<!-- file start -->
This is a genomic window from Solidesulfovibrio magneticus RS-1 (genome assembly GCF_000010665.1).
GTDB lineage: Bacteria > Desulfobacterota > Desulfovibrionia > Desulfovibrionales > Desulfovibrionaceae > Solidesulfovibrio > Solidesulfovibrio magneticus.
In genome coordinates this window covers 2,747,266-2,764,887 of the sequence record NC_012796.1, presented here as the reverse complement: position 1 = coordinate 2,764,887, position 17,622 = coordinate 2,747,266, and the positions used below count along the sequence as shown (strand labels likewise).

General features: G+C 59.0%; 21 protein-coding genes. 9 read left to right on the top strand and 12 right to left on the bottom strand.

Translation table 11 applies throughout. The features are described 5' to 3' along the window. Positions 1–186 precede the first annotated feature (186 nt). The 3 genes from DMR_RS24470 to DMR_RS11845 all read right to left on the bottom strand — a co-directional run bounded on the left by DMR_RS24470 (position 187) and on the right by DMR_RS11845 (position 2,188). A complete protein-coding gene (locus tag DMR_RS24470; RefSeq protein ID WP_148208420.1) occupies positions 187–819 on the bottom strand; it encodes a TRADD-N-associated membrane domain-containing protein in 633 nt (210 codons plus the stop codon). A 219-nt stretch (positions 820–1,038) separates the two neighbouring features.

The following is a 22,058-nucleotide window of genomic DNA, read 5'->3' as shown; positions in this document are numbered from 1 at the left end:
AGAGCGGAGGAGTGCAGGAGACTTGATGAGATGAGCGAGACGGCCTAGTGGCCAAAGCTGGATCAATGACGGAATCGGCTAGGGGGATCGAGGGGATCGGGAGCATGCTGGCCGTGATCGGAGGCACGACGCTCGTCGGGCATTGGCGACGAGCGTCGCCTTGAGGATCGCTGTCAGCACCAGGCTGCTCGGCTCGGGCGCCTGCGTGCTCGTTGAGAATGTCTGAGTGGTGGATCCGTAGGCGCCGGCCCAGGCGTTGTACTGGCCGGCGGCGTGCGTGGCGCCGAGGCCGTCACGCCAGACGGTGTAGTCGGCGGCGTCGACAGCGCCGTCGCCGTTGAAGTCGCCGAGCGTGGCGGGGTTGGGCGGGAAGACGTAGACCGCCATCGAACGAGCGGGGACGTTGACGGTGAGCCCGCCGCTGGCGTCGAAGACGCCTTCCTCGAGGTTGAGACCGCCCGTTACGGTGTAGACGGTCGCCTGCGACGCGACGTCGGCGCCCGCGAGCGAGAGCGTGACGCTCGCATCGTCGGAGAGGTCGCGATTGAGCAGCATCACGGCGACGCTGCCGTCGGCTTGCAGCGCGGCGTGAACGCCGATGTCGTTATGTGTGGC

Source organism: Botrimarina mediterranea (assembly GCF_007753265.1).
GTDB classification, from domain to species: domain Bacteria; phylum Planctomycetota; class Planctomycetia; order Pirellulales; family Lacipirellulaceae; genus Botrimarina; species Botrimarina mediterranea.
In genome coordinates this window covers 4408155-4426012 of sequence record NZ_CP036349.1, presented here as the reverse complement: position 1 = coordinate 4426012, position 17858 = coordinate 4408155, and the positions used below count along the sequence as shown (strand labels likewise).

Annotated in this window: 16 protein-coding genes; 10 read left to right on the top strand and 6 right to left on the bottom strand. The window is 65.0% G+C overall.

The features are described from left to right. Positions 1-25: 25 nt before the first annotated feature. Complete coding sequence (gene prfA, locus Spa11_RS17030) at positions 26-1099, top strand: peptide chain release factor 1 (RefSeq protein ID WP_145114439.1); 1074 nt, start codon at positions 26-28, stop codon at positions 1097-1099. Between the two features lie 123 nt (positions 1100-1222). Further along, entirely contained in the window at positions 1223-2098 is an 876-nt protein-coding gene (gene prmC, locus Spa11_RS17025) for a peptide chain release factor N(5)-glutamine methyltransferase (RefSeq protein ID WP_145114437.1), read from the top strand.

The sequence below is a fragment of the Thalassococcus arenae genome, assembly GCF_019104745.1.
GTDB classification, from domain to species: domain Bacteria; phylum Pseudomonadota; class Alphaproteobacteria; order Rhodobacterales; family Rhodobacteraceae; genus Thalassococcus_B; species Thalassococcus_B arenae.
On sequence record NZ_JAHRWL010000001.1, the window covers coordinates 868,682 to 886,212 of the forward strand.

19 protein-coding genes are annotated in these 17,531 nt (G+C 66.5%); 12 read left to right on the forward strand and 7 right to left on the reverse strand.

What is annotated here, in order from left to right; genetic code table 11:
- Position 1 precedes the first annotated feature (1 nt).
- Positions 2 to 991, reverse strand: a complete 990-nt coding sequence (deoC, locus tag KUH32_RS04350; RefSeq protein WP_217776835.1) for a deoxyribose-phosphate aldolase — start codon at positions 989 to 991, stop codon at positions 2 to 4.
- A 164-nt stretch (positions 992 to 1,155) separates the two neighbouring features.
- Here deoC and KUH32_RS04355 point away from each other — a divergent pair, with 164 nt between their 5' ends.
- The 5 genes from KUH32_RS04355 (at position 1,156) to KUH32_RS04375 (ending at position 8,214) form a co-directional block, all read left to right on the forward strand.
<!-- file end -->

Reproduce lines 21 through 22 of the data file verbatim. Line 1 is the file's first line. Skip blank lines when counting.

- Here deoC and KUH32_RS04355 point away from each other — a divergent pair, with 164 nt between their 5' ends.
- The 5 genes from KUH32_RS04355 (at position 1,156) to KUH32_RS04375 (ending at position 8,214) form a co-directional block, all read left to right on the forward strand.